commitment of both new and experienced foster carers who
played a vital role in Battersea’s response to the pandemic.
An emergency fostering effort in March saw more than 160
dogs and cats placed in temporary foster homes in just a
couple of weeks, enabling us to scale down to operating
at minimum capacity. In total, 699 animals were fostered
across the year, each benefitting from a home environment.
At the end of the year, Battersea had 947 volunteers,
an increase from 902 in 2019, following the recruitment of
Community Rehoming Volunteers in Guildford and Ashford,
and additional foster carers. Between them during 2020,
our volunteers, foster carers and Community Rehoming
Volunteers contributed 78,461 hours to our charity.
With Covid-19 restrictions preventing many volunteers
from coming onto our sites, the Volunteering team worked
hard to keep volunteers engaged and updated throughout
the year. This scope of work incorporated the launch of a
Facebook group and delivery of over 70 webinars, including
the replacement of our annual Volunteering Conference with
two specific webinars led by Battersea’s CEO, Deputy CEO,
and Head of Volunteering, Fostering and Communities.
We were also delighted that our Volunteering, Fostering
and Communities programme was awarded the prestigious
Investing in Volunteers (IiV) Award for the second time.
Re-accreditation for this began in the latter half of 2020, in
which 72 volunteers, foster carers and Community Rehoming
Volunteers were interviewed and surveyed, as well as 13
members of staff.
IN FOCUS - A Home From Home
The country may have been in lockdown for most of 2020,
but the unconditional care of Battersea’s temporary
foster carers remained unfaltering. Having looked after
more than 300 cats and kittens for Battersea over the
years, husband and wife team, Nikki Danford and Peter
Browne, were happy to provide a temporary home for Lola,
who arrived at our Old Windsor cattery heavily pregnant
in March, after being found living as a stray. But the
veteran foster carers were in for an experience they won’t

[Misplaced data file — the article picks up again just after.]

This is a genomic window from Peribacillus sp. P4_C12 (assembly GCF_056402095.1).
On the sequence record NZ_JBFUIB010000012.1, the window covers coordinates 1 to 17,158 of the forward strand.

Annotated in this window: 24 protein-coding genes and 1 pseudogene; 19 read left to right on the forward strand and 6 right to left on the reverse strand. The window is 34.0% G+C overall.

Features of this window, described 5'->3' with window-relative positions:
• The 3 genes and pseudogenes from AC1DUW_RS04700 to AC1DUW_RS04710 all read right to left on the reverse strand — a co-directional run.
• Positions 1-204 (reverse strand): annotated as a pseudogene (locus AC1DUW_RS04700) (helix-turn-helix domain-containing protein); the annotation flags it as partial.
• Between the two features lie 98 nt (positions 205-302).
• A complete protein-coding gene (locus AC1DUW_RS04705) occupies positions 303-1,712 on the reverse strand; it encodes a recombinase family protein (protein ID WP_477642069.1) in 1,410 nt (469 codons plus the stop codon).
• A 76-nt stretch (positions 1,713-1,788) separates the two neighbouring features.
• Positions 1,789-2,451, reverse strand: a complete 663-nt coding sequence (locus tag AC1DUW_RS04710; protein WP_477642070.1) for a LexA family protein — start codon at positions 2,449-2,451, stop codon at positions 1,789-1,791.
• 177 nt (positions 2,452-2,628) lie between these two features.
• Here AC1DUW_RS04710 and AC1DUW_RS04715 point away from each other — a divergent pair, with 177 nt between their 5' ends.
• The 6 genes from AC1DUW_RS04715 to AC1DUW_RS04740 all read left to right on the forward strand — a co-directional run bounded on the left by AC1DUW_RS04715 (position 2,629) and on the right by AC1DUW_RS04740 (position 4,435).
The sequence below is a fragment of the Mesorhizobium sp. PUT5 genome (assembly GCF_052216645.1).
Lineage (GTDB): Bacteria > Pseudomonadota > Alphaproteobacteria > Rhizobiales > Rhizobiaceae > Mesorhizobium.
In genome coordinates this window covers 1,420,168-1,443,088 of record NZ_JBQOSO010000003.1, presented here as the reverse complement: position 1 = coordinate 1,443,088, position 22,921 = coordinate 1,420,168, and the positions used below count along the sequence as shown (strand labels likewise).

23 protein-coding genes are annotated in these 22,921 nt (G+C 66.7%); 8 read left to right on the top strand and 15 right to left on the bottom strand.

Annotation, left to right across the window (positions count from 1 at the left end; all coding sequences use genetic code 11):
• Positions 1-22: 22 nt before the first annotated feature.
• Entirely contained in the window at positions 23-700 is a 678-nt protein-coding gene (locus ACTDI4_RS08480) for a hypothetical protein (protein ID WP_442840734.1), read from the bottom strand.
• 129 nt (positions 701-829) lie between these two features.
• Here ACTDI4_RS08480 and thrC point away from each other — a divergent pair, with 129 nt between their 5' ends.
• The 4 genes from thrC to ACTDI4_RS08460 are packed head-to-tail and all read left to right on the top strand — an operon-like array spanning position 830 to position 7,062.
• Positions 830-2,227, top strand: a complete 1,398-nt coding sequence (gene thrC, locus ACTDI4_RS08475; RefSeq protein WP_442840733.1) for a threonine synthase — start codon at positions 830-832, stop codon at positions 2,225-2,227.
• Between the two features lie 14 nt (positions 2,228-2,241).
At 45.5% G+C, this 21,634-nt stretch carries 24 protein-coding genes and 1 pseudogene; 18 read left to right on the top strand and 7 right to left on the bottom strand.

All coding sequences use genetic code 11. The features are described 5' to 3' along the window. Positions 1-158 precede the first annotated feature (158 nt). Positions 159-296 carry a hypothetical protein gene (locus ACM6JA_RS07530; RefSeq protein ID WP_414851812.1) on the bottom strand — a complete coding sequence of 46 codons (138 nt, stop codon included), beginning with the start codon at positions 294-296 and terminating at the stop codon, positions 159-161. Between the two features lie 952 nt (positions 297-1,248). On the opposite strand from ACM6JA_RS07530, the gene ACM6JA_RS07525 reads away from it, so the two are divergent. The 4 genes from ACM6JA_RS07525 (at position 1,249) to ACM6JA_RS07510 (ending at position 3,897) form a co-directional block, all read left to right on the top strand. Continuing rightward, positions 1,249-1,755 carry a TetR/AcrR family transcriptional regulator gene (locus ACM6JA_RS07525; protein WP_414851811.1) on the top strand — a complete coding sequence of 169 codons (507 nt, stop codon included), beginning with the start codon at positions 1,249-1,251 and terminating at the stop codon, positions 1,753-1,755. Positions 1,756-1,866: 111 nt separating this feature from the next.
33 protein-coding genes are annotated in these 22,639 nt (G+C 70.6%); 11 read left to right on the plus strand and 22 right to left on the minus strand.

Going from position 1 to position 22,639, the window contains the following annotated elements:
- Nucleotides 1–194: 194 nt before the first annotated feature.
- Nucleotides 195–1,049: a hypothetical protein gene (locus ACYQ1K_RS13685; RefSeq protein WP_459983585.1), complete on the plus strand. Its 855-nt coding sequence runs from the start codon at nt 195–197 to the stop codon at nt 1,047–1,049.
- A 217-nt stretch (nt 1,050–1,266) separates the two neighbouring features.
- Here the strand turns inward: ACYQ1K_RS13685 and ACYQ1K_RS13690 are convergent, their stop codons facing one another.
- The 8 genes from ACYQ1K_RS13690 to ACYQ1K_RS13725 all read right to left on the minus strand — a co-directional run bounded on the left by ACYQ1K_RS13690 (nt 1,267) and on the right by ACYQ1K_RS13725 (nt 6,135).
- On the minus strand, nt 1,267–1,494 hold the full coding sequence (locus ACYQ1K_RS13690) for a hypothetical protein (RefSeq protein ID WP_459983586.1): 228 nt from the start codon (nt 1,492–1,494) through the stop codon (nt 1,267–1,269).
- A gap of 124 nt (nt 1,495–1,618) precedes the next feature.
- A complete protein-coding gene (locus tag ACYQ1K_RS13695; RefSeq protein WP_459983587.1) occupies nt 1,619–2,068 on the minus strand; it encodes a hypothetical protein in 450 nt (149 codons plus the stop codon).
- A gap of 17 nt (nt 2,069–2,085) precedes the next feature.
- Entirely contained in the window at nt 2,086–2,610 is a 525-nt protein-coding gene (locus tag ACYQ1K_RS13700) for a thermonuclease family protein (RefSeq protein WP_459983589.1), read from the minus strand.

forget in a hurry when it was time for Lola to give birth
to her kittens.
When the third kitten of the litter arrived, Nikki and
Peter could immediately tell something was wrong. Try as
she might, the birthing sac containing kitten number three
was proving impenetrable for Lola to lick off, as would be
the normal procedure for a cat giving birth.
Nikki says, “The kitten was lying there in the sac,
lifeless, while Lola tried frantically to open it, but we knew
she had to concentrate on the impending arrival of kitten
number four. Peter realised what was happening and
stepped in to help by gently removing the sac from around
the kitten and rubbing him until he came to life and,
thankfully, started to breathe on his own.
Named Daffodil, the little kitten made a full recovery.
Along with his three sisters, Daffodil went on to provide
lots of love and laughter for Nikki and Peter during the first
few weeks of lockdown, growing into playful, confident
kittens before they eventually went to their new homes.
Battersea placed a particular focus
on supporting staff throughout the
pandemic. Like many other charities,
we took advantage of the Government’s
Job Retention Scheme to enable us
to retain our valued workforce during
challenging times. Our charity is reliant
on public donations to fund our work
and we have a responsibility to spend
every penny carefully. In receiving
this financial assistance from the
Government, we could support our
staff that were unable to carry out
their normal work, while continuing
to use public donations to fund our
charitable activities to help dogs
and cats at our centres and beyond
our gates. A total of 237 staff (45%
of Battersea’s employees) were
furloughed during 2020.
The change in working
circumstances in 2020 for staff both
on site and working from home, meant
that support for emotional resilience,
mental health, and wellbeing, was
critical. Mental Health for Managers
training was delivered to all managers,
and 24 Mental Health First Aiders
were trained. Battersea also provided
Emotional Resilience workshops and
shared mental health and wellbeing
resources to all staff.
To enable staff to work from
home, the capacity of Battersea’s
remote working system was rapidly
expanded in just two weeks, with IT
equipment provided where needed. A
swiftly developed programme of online
training meant 88% of staff were able
develop their skills and knowledge
through formal learning or training.
Battersea’s own online Learning
Management System was launched in
October 2020, enabling staff to access
learning content at any time and on any
device. Since launching, 346 Battersea
staff have accessed 45 pieces of
content over 1,000 times.